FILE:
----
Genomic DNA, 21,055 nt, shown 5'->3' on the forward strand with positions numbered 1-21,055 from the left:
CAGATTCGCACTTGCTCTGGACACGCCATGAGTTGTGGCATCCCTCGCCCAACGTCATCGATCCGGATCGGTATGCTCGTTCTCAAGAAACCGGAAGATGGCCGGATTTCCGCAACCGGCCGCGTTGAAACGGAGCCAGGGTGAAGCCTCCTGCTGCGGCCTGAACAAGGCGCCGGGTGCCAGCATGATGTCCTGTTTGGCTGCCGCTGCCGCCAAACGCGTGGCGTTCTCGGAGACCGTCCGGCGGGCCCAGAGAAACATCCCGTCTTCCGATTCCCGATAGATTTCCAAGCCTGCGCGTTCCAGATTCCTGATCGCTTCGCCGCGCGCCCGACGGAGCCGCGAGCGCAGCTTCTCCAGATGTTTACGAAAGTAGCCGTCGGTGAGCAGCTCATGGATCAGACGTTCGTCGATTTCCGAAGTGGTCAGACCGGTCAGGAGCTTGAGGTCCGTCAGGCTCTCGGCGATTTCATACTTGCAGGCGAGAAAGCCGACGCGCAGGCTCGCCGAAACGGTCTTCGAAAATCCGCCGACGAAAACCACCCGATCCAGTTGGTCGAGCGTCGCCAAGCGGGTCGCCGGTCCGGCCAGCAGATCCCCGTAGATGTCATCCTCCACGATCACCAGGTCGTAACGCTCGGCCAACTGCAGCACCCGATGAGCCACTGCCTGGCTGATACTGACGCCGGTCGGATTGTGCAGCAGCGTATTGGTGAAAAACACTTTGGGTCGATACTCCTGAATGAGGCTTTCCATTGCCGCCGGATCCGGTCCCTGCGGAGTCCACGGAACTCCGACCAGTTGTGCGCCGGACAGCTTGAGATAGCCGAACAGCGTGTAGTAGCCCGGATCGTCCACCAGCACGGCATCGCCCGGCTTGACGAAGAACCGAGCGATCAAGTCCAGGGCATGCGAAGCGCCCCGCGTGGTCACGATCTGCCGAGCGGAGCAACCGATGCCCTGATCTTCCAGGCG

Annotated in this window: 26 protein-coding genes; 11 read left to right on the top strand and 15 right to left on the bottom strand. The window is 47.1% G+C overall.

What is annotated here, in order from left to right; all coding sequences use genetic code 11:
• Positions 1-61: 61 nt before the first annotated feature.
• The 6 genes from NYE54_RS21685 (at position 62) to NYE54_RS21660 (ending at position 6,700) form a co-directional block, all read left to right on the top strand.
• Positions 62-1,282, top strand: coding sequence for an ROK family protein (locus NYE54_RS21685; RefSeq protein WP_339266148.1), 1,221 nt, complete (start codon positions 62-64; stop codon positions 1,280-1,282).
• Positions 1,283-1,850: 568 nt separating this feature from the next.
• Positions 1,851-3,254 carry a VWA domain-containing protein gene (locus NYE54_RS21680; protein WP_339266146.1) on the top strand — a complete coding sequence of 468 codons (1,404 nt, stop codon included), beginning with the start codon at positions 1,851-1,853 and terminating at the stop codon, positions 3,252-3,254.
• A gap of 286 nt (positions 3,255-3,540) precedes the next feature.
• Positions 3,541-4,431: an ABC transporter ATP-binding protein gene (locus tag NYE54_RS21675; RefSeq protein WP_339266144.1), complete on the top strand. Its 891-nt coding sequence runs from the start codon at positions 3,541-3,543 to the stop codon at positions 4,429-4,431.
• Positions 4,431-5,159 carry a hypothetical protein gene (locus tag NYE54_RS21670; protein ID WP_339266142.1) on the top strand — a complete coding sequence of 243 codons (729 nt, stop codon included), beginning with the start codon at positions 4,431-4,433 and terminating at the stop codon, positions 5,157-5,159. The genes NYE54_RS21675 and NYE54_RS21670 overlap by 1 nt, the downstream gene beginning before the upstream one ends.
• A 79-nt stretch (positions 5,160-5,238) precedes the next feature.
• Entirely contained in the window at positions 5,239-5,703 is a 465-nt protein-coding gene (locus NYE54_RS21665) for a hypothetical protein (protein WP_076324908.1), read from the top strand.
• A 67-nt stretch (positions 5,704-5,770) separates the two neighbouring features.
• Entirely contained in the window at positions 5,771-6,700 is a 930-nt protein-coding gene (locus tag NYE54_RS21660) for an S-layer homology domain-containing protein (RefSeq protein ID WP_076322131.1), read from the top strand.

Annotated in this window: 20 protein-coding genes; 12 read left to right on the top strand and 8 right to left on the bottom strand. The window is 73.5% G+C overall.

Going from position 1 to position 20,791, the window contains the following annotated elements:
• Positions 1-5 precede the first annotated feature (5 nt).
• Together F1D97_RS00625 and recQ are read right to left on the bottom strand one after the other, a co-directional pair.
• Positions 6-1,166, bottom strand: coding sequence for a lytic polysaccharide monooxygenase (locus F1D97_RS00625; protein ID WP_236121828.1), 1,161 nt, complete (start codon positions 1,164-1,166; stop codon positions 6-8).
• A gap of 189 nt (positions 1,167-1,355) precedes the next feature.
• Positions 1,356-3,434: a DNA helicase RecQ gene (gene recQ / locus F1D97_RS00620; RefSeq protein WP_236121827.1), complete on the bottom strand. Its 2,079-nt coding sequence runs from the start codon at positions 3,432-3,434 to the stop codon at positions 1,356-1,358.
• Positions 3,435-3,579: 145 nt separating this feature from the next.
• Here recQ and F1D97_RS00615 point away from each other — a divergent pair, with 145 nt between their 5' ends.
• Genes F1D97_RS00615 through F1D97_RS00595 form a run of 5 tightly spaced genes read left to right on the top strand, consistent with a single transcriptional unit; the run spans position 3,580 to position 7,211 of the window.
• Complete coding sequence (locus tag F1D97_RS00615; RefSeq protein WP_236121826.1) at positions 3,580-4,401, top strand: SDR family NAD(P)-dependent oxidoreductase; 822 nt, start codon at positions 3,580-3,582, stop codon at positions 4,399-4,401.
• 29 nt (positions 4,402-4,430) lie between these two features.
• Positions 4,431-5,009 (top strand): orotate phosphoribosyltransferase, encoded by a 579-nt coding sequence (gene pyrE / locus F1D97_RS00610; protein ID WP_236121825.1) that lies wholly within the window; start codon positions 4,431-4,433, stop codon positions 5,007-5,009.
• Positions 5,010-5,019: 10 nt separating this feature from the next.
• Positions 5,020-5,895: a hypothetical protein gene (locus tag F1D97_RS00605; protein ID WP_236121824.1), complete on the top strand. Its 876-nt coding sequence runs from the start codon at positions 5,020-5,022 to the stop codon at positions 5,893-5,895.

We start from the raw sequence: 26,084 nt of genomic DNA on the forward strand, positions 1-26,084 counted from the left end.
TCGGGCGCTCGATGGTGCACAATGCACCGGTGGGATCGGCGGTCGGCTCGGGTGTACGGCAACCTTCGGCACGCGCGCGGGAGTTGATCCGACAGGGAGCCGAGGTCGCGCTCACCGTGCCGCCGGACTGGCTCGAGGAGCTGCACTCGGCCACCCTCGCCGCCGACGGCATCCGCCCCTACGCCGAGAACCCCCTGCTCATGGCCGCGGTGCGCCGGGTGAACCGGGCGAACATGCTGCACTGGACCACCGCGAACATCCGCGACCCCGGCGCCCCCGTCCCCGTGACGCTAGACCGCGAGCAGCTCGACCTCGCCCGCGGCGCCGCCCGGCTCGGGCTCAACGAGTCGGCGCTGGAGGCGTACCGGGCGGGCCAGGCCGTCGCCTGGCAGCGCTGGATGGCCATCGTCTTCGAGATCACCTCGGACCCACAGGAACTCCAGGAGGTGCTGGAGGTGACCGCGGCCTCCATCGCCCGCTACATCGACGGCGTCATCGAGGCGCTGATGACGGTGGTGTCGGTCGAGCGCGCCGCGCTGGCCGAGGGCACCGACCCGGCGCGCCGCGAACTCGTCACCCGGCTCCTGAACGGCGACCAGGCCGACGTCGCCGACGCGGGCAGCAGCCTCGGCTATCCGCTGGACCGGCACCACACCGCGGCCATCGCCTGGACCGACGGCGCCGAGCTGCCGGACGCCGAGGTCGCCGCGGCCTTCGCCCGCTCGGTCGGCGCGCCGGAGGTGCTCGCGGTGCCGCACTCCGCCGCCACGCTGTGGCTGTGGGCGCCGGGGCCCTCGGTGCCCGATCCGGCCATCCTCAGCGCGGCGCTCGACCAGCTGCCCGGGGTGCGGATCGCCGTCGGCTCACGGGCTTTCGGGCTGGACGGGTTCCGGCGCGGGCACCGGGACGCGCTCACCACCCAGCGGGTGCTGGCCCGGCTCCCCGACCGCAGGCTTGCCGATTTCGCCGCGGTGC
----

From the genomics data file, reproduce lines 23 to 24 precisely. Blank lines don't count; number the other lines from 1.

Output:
• Positions 1,356-3,434: a DNA helicase RecQ gene (gene recQ / locus F1D97_RS00620; RefSeq protein WP_236121827.1), complete on the bottom strand. Its 2,079-nt coding sequence runs from the start codon at positions 3,432-3,434 to the stop codon at positions 1,356-1,358.
• Positions 3,435-3,579: 145 nt separating this feature from the next.